Summer 2018

The World Needs an International Anti-Corruption Court

Mark L. Wolf
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In War and Peace, Leo Tolstoy wrote that “the thoughts that have enormous consequences are always simple.” This essay explains an ambitious idea with enormous consequences that is simple: an International Anti-Corruption Court is needed to diminish the devastating consequences of grand corruption, the abuse of public office for private gain by a nation's leaders. Grand corruption depends on a culture of impunity in countries whose leaders will not permit the enforcement of existing criminal laws against their close colleagues and themselves. An International Anti-Corruption Court would provide a forum to enforce those laws, punish corrupt leaders, and deter and thus diminish grand corruption. The successful prosecution and imprisonment of corrupt leaders would create opportunities for the democratic process to produce successors dedicated to serving their people rather than to enriching themselves.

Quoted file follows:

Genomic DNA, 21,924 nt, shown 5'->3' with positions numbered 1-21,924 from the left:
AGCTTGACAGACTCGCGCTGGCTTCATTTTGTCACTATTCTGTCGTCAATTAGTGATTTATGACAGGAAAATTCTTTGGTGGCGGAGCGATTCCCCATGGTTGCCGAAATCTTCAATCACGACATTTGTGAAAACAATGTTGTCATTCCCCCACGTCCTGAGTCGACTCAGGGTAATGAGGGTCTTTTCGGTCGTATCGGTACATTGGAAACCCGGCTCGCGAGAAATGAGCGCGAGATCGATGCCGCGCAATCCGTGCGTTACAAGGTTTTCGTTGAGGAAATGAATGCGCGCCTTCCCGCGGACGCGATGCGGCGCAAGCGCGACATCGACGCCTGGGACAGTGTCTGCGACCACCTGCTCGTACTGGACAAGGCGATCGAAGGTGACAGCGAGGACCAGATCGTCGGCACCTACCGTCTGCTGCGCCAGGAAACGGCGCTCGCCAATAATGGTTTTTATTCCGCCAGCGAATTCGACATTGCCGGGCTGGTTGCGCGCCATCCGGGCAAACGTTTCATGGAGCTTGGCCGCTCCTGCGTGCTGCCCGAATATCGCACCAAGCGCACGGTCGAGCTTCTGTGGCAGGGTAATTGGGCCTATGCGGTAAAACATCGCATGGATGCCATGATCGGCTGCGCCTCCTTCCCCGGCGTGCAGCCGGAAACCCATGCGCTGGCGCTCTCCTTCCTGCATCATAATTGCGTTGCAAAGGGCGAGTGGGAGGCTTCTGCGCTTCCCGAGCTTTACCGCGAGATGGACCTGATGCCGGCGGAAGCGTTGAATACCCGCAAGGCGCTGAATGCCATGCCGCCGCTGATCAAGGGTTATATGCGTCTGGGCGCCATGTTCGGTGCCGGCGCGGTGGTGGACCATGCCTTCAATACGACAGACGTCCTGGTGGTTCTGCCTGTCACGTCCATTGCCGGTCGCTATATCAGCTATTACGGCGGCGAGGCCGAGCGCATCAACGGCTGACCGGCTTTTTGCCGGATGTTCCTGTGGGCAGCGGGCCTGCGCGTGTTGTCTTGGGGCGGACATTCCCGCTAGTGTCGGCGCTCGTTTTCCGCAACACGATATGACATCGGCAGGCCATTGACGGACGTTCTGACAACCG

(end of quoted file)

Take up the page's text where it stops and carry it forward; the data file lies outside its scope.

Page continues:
MARK L. WOLF is a Senior Judge of the United States District Court for the District of Massachusetts and Chair of Integrity Initiatives International. Prior to his appointment in 1985, he was a Special Assistant to the United States Attorney General in the aftermath of Watergate and the chief federal prosecutor of public corruption in Massachusetts.

As the contents of this volume of Dædalus demonstrate, there is a growing international understanding that more effective means are needed to combat corruption, particularly what is coming to be called “grand corruption” or “kleptocracy.” Grand corruption is the abuse of public office for private gain by a nation’s leaders. It flourishes in many countries because of a failure to enforce existing criminal statutes prohibiting bribery, money laundering, and the misappropriation of national resources. Impunity exists because corrupt leaders control the police, the prosecutors, and the courts.

In 2016, leaders from more than forty countries met in London for the Anti-Corruption Summit. They endorsed a Global Declaration Against Corruption, committing each represented nation to the proposition that “the corrupt should be pursued and punished.”1 The Declaration emphasized the “centrality” of the United Nations Convention Against Corruption (UNCAC), in which 183 countries pledged to enact laws criminalizing corruption and to enforce . . .


  • 1United Kingdom Office of the Prime Minister, “Global Declaration Against Corruption,” May 12, 2016, global-declaration-against-corruption.